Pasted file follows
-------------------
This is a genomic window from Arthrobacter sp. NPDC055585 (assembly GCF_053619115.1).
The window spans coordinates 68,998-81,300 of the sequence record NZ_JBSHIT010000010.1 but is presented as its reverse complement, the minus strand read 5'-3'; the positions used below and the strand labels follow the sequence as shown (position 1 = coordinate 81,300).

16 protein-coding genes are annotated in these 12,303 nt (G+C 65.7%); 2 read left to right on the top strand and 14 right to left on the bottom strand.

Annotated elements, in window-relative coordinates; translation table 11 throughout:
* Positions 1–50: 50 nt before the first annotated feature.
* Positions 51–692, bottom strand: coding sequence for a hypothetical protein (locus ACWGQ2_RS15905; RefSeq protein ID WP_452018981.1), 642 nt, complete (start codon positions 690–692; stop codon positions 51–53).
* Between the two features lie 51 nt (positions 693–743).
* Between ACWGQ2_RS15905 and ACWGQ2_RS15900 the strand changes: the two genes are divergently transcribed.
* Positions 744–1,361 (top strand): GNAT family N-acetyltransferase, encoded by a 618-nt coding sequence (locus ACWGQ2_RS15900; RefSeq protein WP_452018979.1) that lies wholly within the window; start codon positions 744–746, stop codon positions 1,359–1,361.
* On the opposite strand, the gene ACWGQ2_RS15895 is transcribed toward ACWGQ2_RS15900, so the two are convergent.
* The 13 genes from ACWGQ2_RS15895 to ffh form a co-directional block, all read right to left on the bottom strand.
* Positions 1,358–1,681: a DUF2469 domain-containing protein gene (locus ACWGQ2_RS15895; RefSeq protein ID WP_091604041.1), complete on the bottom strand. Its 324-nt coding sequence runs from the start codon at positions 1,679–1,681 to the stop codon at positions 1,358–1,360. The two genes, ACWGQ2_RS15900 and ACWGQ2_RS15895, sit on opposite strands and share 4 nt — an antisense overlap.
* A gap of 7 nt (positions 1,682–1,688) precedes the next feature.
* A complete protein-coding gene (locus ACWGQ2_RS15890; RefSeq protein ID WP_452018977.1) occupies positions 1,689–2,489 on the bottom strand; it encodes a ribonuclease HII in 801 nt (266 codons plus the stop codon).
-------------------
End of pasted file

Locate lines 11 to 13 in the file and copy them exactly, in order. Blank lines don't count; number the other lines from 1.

* The 13 genes from ACWGQ2_RS15895 to ffh form a co-directional block, all read right to left on the bottom strand.
* Positions 1,358–1,681: a DUF2469 domain-containing protein gene (locus ACWGQ2_RS15895; RefSeq protein ID WP_091604041.1), complete on the bottom strand. Its 324-nt coding sequence runs from the start codon at positions 1,679–1,681 to the stop codon at positions 1,358–1,360. The two genes, ACWGQ2_RS15900 and ACWGQ2_RS15895, sit on opposite strands and share 4 nt — an antisense overlap.
* A gap of 7 nt (positions 1,682–1,688) precedes the next feature.